Since the four-yearly census using camera traps as well as the capture-mark-recapture method began in the year 2006, this has been the biggest increase in terms of both numbers and percentage. The number of Tigers in 2006 was 1,411. In 2010, the number rose by 295 to 1,706 and by 520 to a total of 2,226 in 2014.
Growing number of Tigers in India: Prime Minister Narendra Modi released the four-year Tiger census report, Status of Tigers in India, 2018 on Monday, showing that the numbers of the big cat have increased in the country. In four years, the total count has risen to 2,967 from 2,226 in 2014, recording an increase of 741 Tigers (aged more than one year) or 33%. According to an IE report, since the four-yearly census using camera traps as well as the capture-mark-recapture method began in the year 2006, this has been the biggest increase in terms of both numbers and percentage. The number of Tigers in 2006 was 1,411. In 2010, the number rose by 295 to 1,706 and by 520 to a total of 2,226 in 2014.
Interestingly, three states in India have recorded significant growth. Madhya Pradesh has seen the highest increase of 218 Tigers or 71%. The number of Tigers in the state increased to 526 from 308 in 2014. Maharashtra recorded the second-highest growth, the number gone up from 190 to 312, recording an increase of 64%. In Karnataka, the number of Tigers increased from 406 to 524, while Uttarakhand has gained over 100 Tigers, witnessing an increase from 340 to 442. Considering the fact that Tigers keep moving between states, conservationists prefer to talk about their numbers in terms of landscapes, the report said. The five tiger landscapes of India are the Western Ghats, Central Indian Landscape and Eastern Ghats, North-East Hills and Brahmaputra Plains, Shivalik Hills and Gangetic Plains, and the Sundarbans.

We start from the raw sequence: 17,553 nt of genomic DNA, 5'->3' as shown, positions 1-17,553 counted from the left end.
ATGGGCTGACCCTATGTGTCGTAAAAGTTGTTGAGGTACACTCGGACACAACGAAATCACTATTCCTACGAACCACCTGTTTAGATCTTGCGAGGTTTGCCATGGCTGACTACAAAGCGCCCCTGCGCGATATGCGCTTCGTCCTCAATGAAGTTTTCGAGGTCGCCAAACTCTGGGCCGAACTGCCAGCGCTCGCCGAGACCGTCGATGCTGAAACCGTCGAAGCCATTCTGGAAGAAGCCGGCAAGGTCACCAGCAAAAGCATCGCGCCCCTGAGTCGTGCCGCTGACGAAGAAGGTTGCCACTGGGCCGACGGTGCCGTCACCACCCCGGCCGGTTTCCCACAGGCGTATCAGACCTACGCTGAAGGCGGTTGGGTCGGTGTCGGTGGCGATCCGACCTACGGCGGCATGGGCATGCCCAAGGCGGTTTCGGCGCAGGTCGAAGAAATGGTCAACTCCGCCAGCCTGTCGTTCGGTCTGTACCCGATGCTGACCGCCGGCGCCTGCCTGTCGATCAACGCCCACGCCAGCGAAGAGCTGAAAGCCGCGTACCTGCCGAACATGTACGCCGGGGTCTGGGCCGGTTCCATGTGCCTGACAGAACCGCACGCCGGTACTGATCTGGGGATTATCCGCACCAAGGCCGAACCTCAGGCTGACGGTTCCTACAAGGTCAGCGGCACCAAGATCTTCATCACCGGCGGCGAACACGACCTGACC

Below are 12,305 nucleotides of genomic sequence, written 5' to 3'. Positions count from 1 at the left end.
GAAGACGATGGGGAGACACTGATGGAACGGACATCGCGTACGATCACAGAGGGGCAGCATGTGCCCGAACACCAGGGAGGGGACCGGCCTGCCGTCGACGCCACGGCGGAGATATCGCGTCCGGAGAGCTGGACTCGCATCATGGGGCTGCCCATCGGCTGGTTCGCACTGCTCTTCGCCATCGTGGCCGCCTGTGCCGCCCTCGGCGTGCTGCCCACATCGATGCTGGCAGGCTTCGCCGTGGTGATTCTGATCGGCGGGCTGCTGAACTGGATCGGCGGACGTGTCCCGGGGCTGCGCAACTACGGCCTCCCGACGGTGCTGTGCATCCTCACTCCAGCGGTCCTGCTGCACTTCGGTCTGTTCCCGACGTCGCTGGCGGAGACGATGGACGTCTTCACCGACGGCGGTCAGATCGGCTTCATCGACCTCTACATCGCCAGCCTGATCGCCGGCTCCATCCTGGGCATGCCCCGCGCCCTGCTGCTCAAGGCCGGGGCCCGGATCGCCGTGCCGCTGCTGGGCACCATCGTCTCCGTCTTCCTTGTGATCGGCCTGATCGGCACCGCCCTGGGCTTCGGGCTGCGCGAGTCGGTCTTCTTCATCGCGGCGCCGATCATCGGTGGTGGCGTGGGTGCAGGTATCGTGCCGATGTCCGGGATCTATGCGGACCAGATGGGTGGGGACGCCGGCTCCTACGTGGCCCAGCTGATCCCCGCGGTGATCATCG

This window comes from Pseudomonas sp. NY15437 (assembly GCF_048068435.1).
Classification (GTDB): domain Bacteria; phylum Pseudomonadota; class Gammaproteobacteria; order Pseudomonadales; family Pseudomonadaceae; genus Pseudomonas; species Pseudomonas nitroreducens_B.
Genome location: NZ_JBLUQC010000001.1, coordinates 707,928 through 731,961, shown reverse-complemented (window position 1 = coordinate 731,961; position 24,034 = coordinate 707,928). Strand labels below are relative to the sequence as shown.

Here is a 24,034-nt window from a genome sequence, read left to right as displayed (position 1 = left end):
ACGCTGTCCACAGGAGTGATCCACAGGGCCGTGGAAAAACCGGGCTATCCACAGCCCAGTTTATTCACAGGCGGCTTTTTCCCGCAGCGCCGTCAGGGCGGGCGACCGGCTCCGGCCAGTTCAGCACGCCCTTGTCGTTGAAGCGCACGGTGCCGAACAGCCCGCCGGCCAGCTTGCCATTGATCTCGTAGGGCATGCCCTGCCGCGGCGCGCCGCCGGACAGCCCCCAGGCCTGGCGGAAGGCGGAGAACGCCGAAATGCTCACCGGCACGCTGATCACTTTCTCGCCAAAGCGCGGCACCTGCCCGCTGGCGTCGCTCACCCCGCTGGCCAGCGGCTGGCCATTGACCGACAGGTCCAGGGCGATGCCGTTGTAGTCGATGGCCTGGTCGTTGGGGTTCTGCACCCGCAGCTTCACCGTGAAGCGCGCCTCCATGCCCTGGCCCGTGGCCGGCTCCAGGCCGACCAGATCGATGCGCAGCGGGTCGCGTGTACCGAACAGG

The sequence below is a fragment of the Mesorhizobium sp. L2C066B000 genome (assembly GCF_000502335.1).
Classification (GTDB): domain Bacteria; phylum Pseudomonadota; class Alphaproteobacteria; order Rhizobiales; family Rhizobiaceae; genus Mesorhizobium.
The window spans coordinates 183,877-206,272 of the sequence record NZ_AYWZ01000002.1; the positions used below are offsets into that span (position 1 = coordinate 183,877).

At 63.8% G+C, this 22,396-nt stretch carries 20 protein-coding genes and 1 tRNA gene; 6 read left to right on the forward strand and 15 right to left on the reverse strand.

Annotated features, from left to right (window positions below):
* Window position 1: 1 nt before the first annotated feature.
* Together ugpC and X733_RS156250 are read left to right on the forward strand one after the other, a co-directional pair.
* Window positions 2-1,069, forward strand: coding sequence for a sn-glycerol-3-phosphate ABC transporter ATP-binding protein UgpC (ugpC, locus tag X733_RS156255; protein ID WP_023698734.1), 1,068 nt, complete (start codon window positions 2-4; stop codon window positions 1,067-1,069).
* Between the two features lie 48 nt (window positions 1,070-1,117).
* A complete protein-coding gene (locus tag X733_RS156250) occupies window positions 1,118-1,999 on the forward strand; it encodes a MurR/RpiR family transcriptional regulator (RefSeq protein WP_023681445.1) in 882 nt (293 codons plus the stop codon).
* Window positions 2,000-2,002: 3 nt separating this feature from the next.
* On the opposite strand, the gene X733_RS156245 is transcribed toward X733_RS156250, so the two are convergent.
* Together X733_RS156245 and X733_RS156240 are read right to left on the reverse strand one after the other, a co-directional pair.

Some of the major reasons for the growing number of Tigers include more tiger reserves, increased vigilance, increased protection and rehabilitation of villages. From 28 Tiger reserves in 2006, the number went up to 50 in 2018, extending protection to larger numbers of tigers over the years. Increase in core area populations results in migrations to areas outside the core, which is why the 2018 census has found the animal in newer areas as well. Also, there has been an increased focus on them even in the areas that fall under the territorial and commercial forestry arms of Forest Departments. Due to increased vigilance, the organized poaching rackets have been crushed. Moreover, the increased protection of Tigers has encouraged them to breed. Also, the rehabilitation of villages outside core areas has created more inviolate space for the Tigers. Over the years, since estimation exercises have become increasingly more accurate, there is a possibility that many Tigers that were not counted in earlier exercises were counted this time.